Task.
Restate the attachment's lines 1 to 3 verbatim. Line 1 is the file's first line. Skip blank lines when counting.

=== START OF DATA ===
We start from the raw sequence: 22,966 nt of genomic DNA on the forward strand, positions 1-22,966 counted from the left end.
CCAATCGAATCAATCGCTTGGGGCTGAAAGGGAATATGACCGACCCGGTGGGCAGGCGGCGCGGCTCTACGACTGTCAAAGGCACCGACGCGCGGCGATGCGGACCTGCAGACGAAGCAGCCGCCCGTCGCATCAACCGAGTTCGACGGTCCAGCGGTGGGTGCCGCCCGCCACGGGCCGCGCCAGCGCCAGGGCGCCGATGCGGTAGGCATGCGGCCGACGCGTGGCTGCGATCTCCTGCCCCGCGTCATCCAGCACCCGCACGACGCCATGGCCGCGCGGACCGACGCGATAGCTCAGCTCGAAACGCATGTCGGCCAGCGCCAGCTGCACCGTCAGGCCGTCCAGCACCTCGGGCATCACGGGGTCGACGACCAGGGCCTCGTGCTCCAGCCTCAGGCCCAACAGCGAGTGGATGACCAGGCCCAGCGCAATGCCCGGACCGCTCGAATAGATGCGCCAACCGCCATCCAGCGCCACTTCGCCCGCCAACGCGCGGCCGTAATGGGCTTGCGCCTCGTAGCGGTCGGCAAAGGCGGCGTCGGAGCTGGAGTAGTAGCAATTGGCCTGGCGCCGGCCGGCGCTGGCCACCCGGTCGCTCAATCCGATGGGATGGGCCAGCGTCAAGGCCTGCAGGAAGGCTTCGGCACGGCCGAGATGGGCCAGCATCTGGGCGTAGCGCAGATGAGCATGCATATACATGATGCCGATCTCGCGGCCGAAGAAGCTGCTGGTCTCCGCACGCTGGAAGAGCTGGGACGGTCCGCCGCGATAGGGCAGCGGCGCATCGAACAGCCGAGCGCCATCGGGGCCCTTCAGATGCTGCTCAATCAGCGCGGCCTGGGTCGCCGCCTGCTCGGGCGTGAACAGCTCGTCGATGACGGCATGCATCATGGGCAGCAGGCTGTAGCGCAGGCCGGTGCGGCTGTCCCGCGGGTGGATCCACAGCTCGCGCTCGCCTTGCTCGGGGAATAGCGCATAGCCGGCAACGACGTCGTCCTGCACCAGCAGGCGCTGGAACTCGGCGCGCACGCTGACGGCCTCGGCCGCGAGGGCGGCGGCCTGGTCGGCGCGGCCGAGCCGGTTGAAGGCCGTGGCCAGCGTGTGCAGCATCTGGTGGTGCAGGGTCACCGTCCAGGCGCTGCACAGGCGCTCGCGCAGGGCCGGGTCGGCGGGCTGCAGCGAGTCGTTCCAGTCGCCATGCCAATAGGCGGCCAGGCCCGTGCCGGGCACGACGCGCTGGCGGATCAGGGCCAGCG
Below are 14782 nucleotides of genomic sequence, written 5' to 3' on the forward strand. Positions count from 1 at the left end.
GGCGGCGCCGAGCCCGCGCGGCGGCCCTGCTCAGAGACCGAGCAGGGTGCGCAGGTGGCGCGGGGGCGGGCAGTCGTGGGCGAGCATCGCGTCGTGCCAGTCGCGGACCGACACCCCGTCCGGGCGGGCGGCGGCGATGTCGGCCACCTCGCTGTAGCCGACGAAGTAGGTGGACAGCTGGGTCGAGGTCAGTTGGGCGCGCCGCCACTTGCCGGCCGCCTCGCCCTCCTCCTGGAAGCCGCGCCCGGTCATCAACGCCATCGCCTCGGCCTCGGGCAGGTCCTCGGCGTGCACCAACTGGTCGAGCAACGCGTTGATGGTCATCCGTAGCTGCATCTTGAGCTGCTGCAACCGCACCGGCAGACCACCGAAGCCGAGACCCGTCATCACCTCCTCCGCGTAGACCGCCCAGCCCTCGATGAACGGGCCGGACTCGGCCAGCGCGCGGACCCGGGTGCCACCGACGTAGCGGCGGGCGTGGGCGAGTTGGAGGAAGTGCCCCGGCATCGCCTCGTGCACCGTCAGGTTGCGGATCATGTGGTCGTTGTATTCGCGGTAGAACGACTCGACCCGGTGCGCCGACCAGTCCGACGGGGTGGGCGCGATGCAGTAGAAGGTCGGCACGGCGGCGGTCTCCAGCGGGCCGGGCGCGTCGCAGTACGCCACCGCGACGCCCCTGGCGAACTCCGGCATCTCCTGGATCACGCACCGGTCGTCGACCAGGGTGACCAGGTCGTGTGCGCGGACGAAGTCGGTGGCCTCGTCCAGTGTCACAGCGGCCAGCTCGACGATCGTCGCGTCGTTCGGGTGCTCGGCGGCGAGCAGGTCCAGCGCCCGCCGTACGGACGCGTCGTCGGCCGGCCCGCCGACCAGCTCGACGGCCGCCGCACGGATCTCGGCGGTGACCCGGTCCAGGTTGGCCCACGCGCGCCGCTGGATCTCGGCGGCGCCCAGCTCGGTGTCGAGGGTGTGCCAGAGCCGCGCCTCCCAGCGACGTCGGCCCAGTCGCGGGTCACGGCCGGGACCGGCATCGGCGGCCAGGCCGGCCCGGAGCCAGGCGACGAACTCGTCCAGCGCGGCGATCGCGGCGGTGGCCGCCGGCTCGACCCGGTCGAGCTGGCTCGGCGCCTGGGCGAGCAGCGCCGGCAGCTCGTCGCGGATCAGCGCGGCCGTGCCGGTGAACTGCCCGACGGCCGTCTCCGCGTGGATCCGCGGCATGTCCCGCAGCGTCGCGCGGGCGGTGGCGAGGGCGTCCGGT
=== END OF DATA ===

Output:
We start from the raw sequence: 22,966 nt of genomic DNA on the forward strand, positions 1-22,966 counted from the left end.
CCAATCGAATCAATCGCTTGGGGCTGAAAGGGAATATGACCGACCCGGTGGGCAGGCGGCGCGGCTCTACGACTGTCAAAGGCACCGACGCGCGGCGATGCGGACCTGCAGACGAAGCAGCCGCCCGTCGCATCAACCGAGTTCGACGGTCCAGCGGTGGGTGCCGCCCGCCACGGGCCGCGCCAGCGCCAGGGCGCCGATGCGGTAGGCATGCGGCCGACGCGTGGCTGCGATCTCCTGCCCCGCGTCATCCAGCACCCGCACGACGCCATGGCCGCGCGGACCGACGCGATAGCTCAGCTCGAAACGCATGTCGGCCAGCGCCAGCTGCACCGTCAGGCCGTCCAGCACCTCGGGCATCACGGGGTCGACGACCAGGGCCTCGTGCTCCAGCCTCAGGCCCAACAGCGAGTGGATGACCAGGCCCAGCGCAATGCCCGGACCGCTCGAATAGATGCGCCAACCGCCATCCAGCGCCACTTCGCCCGCCAACGCGCGGCCGTAATGGGCTTGCGCCTCGTAGCGGTCGGCAAAGGCGGCGTCGGAGCTGGAGTAGTAGCAATTGGCCTGGCGCCGGCCGGCGCTGGCCACCCGGTCGCTCAATCCGATGGGATGGGCCAGCGTCAAGGCCTGCAGGAAGGCTTCGGCACGGCCGAGATGGGCCAGCATCTGGGCGTAGCGCAGATGAGCATGCATATACATGATGCCGATCTCGCGGCCGAAGAAGCTGCTGGTCTCCGCACGCTGGAAGAGCTGGGACGGTCCGCCGCGATAGGGCAGCGGCGCATCGAACAGCCGAGCGCCATCGGGGCCCTTCAGATGCTGCTCAATCAGCGCGGCCTGGGTCGCCGCCTGCTCGGGCGTGAACAGCTCGTCGATGACGGCATGCATCATGGGCAGCAGGCTGTAGCGCAGGCCGGTGCGGCTGTCCCGCGGGTGGATCCACAGCTCGCGCTCGCCTTGCTCGGGGAATAGCGCATAGCCGGCAACGACGTCGTCCTGCACCAGCAGGCGCTGGAACTCGGCGCGCACGCTGACGGCCTCGGCCGCGAGGGCGGCGGCCTGGTCGGCGCGGCCGAGCCGGTTGAAGGCCGTGGCCAGCGTGTGCAGCATCTGGTGGTGCAGGGTCACCGTCCAGGCGCTGCACAGGCGCTCGCGCAGGGCCGGGTCGGCGGGCTGCAGCGAGTCGTTCCAGTCGCCATGCCAATAGGCGGCCAGGCCCGTGCCGGGCACGACGCGCTGGCGGATCAGGGCCAGCG
Below are 14782 nucleotides of genomic sequence, written 5' to 3' on the forward strand. Positions count from 1 at the left end.